Now does that make sense? No it doesn’t!
But it’s still a dilemma because we are dealing with people here, and sacking a number of them(even if they are redundant) would mean stripping them off their livelihoods. However, Elrufai has countlessly asserted that the state government would do its very best to expedite the payment of due benefits to the victims. He has also made it public that Kaduna State is executing a number of agricultural and entrepreneurship development initiatives which the affected victims can leverage on.
In one of the statements signed by the Governor’s Special Adviser on media and communications, the government affirmed that the “Government realises that the disengagements may have short-term psychological and financial impacts on the persons to be affected. Therefore, KDSG will not only work with the Pension Fund Administrators (PFAs) to expedite payments of any contributory pension benefits due to those so entitled to them but will also give preferential treatment to those disengaged that are willing to take advantage of the state government’s various agricultural and entrepreneurship development schemes.”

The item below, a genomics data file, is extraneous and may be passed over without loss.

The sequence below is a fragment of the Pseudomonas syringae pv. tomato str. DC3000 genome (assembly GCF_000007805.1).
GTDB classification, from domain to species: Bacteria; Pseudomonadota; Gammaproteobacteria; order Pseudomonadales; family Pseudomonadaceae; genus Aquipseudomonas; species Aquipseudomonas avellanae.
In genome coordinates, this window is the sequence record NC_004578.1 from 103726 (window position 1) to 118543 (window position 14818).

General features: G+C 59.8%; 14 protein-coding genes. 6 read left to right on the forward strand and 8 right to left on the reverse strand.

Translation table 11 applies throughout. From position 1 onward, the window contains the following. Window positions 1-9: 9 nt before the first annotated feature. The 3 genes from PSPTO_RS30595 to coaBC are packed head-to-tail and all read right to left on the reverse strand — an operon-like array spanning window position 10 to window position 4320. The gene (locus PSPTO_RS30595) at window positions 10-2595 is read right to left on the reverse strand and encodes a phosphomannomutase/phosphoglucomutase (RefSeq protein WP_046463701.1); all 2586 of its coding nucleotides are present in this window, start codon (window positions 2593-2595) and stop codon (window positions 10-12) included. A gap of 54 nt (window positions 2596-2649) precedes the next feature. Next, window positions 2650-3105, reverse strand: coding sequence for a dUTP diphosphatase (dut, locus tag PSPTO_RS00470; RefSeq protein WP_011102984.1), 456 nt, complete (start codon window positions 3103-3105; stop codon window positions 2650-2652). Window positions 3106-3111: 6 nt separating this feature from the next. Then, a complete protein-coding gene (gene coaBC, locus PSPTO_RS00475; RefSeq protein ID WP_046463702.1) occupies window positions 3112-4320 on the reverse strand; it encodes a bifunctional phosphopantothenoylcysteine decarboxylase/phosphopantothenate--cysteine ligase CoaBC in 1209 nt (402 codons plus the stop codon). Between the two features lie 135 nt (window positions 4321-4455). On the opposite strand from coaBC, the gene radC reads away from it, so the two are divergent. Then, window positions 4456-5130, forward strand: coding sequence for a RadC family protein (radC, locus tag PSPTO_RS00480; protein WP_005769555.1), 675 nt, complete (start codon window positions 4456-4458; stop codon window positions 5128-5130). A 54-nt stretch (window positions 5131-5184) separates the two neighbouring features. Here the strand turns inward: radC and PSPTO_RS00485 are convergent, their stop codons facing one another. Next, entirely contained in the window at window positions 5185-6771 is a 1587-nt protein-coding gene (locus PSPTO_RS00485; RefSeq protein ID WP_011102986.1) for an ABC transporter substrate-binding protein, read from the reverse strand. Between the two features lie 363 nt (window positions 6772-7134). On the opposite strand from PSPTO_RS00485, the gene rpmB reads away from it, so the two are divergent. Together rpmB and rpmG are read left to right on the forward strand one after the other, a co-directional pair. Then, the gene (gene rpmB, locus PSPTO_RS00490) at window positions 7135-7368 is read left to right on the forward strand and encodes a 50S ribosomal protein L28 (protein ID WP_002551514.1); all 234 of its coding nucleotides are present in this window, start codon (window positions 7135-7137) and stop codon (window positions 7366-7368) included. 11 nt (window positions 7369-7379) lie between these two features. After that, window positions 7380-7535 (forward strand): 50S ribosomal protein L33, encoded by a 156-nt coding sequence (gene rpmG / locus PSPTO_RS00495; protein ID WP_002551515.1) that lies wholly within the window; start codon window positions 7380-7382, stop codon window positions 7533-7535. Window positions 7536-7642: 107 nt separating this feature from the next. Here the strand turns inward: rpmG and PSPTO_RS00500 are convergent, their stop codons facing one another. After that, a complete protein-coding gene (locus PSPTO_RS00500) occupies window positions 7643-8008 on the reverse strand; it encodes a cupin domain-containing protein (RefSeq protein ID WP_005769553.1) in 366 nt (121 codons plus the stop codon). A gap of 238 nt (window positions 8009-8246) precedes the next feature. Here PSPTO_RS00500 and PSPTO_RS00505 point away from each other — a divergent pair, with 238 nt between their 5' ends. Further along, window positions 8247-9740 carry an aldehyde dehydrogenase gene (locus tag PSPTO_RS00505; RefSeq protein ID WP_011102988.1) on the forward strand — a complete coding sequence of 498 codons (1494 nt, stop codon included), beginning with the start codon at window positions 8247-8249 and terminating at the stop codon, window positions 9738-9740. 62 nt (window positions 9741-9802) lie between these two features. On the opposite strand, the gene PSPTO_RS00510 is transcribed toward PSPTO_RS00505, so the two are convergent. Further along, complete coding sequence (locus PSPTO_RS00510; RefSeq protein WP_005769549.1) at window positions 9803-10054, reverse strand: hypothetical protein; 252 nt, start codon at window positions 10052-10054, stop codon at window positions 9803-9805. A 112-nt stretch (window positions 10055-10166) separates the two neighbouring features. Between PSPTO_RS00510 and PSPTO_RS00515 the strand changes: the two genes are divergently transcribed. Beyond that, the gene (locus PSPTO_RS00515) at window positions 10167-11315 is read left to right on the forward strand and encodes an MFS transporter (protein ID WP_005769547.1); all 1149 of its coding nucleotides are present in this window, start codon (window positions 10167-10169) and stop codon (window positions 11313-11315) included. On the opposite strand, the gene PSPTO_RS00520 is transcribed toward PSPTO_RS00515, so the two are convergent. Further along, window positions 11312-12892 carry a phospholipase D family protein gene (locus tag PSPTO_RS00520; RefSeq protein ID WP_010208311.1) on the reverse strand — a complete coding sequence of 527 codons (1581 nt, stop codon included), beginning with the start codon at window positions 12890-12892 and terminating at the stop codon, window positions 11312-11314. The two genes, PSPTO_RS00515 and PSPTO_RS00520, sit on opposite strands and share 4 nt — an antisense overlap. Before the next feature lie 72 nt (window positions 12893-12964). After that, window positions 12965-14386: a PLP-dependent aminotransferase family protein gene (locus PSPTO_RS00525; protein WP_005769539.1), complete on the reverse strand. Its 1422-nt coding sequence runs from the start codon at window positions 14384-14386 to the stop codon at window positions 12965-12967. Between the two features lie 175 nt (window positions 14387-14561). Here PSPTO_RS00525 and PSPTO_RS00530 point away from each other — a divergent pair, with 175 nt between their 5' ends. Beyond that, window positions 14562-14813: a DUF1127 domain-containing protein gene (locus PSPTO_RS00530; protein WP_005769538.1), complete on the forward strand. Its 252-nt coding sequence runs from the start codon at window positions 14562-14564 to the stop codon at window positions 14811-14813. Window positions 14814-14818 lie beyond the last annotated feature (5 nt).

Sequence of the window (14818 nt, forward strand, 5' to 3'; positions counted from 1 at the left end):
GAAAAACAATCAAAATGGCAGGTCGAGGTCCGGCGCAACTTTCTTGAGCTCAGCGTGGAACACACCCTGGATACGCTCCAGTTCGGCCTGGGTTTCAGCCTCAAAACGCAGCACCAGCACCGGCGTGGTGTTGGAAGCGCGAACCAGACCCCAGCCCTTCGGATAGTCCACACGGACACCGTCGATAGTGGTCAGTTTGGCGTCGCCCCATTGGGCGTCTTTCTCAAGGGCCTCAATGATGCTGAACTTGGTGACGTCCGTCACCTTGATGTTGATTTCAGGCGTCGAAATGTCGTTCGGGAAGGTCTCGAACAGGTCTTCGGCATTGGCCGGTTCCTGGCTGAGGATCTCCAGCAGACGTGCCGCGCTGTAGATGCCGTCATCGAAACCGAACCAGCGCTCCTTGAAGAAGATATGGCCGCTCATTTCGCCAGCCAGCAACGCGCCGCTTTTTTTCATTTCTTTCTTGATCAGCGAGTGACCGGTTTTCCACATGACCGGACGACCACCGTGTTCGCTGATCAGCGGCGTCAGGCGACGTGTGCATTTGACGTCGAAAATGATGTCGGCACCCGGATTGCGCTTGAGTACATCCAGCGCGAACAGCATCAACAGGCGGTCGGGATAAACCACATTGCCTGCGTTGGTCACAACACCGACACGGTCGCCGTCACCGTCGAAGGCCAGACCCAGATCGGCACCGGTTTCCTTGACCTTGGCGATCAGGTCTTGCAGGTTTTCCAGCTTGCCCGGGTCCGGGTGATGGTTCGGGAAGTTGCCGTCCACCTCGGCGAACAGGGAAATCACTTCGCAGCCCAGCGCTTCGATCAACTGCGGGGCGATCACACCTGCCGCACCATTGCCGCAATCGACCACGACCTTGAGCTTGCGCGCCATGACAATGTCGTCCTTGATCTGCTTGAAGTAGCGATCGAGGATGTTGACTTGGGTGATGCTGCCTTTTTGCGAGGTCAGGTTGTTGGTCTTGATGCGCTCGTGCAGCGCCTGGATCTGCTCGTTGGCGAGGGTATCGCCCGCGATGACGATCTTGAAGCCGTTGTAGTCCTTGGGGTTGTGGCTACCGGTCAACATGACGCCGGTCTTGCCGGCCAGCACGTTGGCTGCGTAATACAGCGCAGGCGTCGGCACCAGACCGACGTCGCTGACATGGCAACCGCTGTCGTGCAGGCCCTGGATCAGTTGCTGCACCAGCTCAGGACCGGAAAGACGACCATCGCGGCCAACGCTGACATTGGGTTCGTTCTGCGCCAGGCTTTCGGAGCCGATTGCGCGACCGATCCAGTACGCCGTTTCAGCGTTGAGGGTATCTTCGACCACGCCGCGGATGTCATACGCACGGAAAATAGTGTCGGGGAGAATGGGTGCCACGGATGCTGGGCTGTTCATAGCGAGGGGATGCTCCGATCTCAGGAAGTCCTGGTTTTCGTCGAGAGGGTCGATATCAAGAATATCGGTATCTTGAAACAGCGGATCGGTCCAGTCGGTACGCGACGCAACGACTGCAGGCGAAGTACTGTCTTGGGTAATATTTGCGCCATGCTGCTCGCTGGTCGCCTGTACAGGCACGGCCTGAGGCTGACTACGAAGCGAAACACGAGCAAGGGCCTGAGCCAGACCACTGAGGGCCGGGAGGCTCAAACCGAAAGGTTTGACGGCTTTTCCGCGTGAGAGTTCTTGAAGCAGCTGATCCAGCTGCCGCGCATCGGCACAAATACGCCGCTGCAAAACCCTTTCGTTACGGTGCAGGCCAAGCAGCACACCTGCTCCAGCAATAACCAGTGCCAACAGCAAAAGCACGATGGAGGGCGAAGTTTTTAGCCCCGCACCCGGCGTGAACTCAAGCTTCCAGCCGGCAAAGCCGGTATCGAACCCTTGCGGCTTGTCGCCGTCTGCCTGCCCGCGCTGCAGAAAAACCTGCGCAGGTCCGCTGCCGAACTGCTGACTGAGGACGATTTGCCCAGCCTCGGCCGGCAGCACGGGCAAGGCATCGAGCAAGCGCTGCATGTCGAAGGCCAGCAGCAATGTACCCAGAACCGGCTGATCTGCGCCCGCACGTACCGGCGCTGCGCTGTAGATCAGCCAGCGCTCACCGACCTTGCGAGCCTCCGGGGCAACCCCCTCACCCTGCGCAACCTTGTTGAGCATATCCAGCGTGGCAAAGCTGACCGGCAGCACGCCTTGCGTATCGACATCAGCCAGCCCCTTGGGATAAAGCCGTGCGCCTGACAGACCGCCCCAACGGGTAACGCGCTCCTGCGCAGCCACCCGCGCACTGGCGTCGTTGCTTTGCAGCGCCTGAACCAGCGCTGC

It is based on the above that the NLC went on a 5-day warning strike. And the aim was basically to challenge the legality of the rightsizing process and force the Governor to backtrack from implementing the said public and civil service rightsizing. The Governor however had made it categorically clear that nothing would force him to backtrack. This generated a serious rift between the two parties.
However, the strike had since been called off(3-days into it) courtesy of an intervention by the federal government through the ministry of labor and a conciliatory meeting had already taken place.
And it is on this basis that people are asking, who is the victor and who is the vanquished of the impasse?
Firstly, when NLC announced the commencement of the strike, the leaders categorically mentioned that the warning strike will spill over to a total one if there is no remorse from the state government. However, the NLC suspended the strike before the 5 days was due, and this suspension was not because the state government “showed remorse” but due to the intervention of the federal government. But an intervention by the federal government is in no way a warranty for outright suspension of the strike, especially a warning strike which was stipulated to hold for a certain number of days. ASUU for example had entered into countless dialogue sessions during the period of its industrial action but never backed out until an agreement was struck.